Hidden gem

Nga Ly, owner of the Saigon Pearl, serves up a bowl of pho and the accompanying basil and bean sprouts.

Nga Ly, owner of the Saigon Pearl, serves up a bowl of pho and the accompanying basil and bean sprouts.

Photo By David Robert

Saigon Pearl

293 W. Second St.
Reno, NV 89501

(775) 324-3244

It seems that the more reviews I write, the more restaurants pop out of the woodwork. I didn’t even know this place existed until my friend Paige told me about it last week. “Try the beverages,” she said. “They are really cool.”

Tucked inside the Hotel El Cortez, Saigon Pearl offers a quiet, comfortable place to have lunch or dinner. It’s a traditional Vietnamese restaurant, from the décor to the music. I brought my date, Monica, and we sat in one of the booths. We agreed that we liked the ambiance, especially the the comfy booths and the scenic photographs of the Vietnamese countryside.

We started off with a Thai tea ($2) and salted lemonade ($2). These drinks were very cool. The Thai tea, not to be confused with Thai iced tea, is coconut juice, chunks of mango, green jelly—tastes like banana—and lychee nuts, all topped with shaved ice. The salted lemonade was more like limeade with a salty taste—a perfect palate cleanser. If you like Margaritas with salt, then you would love this drink.

As we enjoyed our beverages, we talked with our friendly server. He gave us a few recommendations, and we went with his suggestions. Ordering food at a Vietnamese restaurant can be a little confusing sometimes, so we appreciated the advice.

For an appetizer, we ordered the spring roll ($4.25)—to me, this is a must-have at Vietnamese restaurants. I love Vietnamese spring rolls. They are full of flavor and very healthy. Wrapped in cool rice paper, the flavor and texture of the lettuce, rice noodles, basil, mint, bean sprouts, pork and shrimp work well together, creating a delicious meal in one bite. The peanut dipping sauce that comes with the spring roll gives it some extra depth and richness in flavor. It’s an ideal condiment for a light, crisp snack.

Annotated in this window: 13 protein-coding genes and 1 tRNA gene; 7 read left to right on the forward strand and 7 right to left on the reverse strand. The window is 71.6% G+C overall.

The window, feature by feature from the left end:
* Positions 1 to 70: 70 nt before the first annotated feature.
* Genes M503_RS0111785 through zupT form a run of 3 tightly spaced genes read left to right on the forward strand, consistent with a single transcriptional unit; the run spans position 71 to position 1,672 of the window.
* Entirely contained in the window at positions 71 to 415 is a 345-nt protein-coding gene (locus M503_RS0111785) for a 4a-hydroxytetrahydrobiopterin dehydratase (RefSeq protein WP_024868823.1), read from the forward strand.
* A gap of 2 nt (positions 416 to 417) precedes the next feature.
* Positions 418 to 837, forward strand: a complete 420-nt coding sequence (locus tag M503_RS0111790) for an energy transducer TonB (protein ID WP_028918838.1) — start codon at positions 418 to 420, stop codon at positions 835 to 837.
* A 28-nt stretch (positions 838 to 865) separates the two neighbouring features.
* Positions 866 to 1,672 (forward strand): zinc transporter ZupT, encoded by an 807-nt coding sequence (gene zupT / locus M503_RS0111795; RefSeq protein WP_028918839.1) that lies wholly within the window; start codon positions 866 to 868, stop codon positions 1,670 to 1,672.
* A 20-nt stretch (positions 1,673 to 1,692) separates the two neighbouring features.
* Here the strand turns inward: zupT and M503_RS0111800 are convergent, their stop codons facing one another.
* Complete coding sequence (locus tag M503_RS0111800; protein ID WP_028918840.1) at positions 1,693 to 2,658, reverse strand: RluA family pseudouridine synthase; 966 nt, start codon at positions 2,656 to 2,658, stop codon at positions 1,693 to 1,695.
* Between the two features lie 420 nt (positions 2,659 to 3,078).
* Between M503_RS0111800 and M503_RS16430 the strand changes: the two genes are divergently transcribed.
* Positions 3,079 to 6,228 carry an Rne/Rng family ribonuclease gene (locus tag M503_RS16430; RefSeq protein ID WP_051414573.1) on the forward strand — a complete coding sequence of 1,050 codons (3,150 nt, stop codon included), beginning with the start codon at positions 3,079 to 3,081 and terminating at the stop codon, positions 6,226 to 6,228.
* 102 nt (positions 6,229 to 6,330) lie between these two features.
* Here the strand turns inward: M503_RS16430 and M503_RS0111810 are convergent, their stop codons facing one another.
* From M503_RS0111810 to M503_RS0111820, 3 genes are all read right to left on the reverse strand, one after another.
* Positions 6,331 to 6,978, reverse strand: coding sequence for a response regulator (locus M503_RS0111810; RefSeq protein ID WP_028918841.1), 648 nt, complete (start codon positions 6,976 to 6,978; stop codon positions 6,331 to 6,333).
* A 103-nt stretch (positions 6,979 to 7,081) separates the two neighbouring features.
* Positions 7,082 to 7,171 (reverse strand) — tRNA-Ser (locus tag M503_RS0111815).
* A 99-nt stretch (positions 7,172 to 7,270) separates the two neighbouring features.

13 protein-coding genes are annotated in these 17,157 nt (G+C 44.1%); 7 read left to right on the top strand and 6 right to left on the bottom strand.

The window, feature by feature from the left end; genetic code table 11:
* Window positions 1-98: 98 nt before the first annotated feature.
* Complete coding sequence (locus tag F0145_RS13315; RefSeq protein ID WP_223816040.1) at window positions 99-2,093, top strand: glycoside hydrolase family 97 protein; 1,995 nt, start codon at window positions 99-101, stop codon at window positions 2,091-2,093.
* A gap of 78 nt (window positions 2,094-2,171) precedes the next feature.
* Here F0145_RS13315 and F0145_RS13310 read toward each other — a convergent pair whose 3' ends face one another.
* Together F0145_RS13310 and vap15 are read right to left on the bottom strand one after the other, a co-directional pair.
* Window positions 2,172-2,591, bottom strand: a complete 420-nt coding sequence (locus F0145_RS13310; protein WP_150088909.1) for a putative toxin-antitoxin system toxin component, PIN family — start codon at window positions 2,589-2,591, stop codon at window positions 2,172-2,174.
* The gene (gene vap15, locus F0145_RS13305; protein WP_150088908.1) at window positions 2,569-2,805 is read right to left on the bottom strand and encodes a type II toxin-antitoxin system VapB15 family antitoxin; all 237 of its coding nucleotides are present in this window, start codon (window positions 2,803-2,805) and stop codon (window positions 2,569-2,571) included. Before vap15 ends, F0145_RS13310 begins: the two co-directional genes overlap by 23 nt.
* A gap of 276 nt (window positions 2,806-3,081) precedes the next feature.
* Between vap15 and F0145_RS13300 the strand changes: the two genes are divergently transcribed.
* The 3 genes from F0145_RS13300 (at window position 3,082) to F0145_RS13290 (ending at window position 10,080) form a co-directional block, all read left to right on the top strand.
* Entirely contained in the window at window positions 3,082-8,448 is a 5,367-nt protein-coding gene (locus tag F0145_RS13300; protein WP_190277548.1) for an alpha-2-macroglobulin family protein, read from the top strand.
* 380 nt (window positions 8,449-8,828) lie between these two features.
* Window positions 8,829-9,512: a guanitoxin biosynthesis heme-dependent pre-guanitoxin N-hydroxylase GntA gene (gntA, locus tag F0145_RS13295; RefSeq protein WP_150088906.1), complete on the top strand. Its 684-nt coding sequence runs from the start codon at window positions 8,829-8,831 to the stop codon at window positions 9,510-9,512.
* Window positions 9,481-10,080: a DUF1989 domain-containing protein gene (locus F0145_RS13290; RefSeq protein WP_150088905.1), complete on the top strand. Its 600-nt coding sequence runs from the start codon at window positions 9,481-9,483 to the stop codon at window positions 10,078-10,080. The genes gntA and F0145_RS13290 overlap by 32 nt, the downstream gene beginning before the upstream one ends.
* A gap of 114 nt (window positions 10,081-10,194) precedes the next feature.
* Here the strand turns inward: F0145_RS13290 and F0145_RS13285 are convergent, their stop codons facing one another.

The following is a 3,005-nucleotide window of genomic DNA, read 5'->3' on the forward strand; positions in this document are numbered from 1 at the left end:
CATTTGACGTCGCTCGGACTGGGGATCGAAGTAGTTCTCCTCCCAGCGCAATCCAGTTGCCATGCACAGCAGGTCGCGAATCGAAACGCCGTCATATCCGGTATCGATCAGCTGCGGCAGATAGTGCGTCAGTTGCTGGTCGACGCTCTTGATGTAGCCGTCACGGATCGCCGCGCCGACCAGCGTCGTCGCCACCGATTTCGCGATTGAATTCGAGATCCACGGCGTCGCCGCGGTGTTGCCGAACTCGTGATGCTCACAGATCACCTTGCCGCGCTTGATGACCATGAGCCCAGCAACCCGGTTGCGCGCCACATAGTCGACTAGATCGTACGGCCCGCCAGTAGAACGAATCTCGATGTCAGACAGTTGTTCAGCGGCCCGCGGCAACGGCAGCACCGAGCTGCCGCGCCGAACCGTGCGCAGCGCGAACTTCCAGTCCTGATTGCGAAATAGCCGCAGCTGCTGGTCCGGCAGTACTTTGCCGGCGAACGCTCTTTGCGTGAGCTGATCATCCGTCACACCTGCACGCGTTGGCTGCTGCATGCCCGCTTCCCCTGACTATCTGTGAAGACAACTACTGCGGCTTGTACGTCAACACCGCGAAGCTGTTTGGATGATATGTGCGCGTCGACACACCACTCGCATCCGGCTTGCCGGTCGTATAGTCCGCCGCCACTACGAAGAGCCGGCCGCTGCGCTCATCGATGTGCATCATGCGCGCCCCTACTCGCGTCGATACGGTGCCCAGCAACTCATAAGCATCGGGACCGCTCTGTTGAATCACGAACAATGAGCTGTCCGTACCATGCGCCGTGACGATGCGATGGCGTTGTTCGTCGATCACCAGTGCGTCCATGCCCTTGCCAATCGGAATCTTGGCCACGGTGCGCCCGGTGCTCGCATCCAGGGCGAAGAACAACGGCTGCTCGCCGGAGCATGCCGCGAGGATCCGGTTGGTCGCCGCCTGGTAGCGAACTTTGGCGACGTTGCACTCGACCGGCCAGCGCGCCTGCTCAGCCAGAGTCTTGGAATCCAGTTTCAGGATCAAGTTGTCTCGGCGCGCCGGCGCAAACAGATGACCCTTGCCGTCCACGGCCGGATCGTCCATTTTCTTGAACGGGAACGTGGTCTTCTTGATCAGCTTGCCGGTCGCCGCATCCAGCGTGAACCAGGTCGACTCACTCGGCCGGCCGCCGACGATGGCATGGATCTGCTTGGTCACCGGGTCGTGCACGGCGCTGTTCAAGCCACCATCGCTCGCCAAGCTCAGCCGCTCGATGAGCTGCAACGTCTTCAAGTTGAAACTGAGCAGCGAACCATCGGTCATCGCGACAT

For the main course, we ordered the charbroiled pork over rice ($5.95) and the white noodle with seafood soup ($7.25). The entrees arrived shortly after we finished our spring roll. The size of the soup impressed me. It is a lot of food: shrimp, crab, calamari and white noodles in a seafood broth with a side dish of fresh basil, bean sprouts, lime wedges and spicy green chilies. The pork wasn’t quite as big as the soup, but it was plenty of food. Served with white rice, the Vietnamese pork was succulent and moist. Monica and I shared our entrees, and by the time we were half-way through, we were beginning to get full.

Because we liked the surroundings so much, we didn’t feel rushed, and we sat talking and just soaking up the culture. The amiable environment of Saigon Pearl encourages patrons to relax and stay awhile.

What really stood out here was the friendly service, the comfortable dining room and the inexpensive price tag. We got out of there for just over 20 bucks, which is pretty good for a place with good food, service and a cozy atmosphere. I definitely want to come back here to try some more of the beverages—the Vietnamese have a special touch with them.